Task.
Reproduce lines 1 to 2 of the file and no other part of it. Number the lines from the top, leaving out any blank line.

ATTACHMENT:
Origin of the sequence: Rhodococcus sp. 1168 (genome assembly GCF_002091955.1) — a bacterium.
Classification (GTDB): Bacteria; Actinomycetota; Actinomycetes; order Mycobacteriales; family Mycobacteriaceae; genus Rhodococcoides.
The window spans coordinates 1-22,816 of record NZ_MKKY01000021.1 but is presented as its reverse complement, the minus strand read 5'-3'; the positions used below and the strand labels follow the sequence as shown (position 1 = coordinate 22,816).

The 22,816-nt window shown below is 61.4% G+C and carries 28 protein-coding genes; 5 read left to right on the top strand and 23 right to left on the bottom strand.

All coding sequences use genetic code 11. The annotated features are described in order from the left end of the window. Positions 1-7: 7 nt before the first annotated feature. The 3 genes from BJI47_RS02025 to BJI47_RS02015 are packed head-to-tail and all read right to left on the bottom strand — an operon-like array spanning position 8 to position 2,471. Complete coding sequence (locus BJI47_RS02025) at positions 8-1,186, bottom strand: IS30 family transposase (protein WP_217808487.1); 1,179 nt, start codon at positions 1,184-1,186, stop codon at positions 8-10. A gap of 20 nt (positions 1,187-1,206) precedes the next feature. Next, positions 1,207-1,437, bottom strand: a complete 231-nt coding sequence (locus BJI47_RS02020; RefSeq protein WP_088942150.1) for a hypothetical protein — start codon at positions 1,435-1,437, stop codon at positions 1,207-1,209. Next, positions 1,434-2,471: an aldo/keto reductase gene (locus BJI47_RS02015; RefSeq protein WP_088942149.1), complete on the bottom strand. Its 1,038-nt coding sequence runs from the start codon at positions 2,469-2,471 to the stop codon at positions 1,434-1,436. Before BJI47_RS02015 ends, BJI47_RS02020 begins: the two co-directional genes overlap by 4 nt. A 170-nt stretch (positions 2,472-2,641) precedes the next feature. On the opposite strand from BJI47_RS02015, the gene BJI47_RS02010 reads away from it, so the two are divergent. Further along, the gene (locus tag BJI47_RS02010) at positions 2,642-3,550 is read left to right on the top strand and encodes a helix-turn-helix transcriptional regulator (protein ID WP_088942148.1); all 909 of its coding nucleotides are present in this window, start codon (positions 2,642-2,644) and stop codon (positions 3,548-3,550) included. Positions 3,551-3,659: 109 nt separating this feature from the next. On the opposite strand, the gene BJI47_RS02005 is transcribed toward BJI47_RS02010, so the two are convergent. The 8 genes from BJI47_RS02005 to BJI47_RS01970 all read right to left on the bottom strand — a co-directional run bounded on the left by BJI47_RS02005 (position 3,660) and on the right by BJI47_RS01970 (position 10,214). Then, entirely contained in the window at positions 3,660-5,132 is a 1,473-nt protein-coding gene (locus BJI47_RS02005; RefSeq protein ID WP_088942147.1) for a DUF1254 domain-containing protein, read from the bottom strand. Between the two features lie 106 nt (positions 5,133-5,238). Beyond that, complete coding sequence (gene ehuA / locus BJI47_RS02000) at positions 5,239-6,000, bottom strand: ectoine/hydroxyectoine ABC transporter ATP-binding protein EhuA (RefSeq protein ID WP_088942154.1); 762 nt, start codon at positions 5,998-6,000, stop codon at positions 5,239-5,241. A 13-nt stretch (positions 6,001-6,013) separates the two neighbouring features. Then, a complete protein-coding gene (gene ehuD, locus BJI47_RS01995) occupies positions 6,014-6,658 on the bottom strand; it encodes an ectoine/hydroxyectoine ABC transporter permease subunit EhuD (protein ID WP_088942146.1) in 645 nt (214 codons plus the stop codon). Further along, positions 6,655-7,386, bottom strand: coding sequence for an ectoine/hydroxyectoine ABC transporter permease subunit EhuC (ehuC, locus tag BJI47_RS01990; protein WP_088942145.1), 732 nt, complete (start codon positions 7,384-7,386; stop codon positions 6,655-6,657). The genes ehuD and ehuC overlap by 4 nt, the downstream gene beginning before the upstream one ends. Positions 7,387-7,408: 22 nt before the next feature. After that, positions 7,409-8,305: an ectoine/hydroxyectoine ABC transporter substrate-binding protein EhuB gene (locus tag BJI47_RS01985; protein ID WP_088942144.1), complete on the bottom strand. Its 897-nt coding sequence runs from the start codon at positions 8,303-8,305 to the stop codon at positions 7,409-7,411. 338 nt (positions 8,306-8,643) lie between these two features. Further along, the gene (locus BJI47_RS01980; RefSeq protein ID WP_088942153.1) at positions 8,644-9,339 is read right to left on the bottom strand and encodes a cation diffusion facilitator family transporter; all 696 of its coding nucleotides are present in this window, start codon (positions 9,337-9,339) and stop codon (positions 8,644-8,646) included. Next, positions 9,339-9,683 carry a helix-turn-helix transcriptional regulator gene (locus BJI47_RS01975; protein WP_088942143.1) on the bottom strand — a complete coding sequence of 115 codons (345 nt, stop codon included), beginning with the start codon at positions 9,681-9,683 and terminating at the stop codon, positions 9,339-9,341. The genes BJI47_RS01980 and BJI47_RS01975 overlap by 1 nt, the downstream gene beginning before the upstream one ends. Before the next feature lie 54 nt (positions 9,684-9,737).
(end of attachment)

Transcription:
Origin of the sequence: Rhodococcus sp. 1168 (genome assembly GCF_002091955.1) — a bacterium.
Classification (GTDB): Bacteria; Actinomycetota; Actinomycetes; order Mycobacteriales; family Mycobacteriaceae; genus Rhodococcoides.